In his superlative book, On Hallowed Ground: The Story of Arlington National Cemetery, Robert Poole describes the series of events that took place. During the war, there was an often implicit assumption on the parts of military and political leaders, and on the part of families of soldiers, that those who died in the war would be disinterred from their battlefield graveyards and sent home to be buried in family plots. But after the war, sheer pragmatic logistics and cost brought this idea to a standstill.
“We have come to dedicate a portion of that field, as a final resting place for those who here gave their lives that that nation might live. It is altogether fitting and proper that we should do this. But, in a larger sense, we can not dedicate, we can not consecrate, we can not hallow, this ground. The brave men, living and dead, who struggled here, have consecrated it, far above our poor power to add or detract.”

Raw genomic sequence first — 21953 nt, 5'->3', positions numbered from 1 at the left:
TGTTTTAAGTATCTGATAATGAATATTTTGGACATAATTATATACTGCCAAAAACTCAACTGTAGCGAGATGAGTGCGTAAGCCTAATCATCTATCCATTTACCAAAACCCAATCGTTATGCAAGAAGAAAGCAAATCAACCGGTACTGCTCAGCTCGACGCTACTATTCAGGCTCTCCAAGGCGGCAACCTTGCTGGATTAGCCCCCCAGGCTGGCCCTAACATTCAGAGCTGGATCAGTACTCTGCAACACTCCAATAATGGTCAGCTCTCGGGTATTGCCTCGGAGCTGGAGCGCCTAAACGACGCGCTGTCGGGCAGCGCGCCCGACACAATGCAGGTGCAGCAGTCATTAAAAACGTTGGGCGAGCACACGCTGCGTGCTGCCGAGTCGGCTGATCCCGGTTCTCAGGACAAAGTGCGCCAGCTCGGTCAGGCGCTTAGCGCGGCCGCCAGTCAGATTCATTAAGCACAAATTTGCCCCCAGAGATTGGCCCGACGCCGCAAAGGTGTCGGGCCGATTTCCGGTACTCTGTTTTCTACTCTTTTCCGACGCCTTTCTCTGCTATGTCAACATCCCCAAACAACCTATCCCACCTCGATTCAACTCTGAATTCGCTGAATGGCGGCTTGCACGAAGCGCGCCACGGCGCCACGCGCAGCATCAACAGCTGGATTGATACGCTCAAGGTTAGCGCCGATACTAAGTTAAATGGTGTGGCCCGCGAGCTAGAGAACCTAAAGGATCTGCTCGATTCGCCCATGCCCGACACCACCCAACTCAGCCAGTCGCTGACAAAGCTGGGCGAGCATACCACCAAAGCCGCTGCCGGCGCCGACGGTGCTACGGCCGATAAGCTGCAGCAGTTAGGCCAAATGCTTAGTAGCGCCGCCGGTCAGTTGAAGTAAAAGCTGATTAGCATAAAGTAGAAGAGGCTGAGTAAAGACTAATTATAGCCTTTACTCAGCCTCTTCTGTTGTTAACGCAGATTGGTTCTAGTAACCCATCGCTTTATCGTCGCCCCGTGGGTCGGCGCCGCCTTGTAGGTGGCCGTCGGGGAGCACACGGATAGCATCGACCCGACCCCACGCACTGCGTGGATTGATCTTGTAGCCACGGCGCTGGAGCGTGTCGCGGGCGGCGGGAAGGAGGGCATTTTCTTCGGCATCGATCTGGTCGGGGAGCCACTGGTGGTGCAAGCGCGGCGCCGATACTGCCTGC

In this single moment, the American definition of the individual was transformed.
The transformation of the individual was then hewn literally in stone by an act of the War Department. The department designed markers for the thousands of veterans’ battlefield graves. First there were wood markers, then, when the first expensive round of replacements was needed just five years later, marble. And then in 1899, painfully late but wholly welcomed all the same, similar markers for the Confederate dead and veterans. These markers were identical, and are still identical, regardless of rank, service, race or sex. America, in this sudden, vivid and concrete example discovered a functional model for democracy.
From this moment on, family plots began to fill with uniform markers, and many people who previously might have received burial in pauper’s graves, were now accorded a burial plot and marker.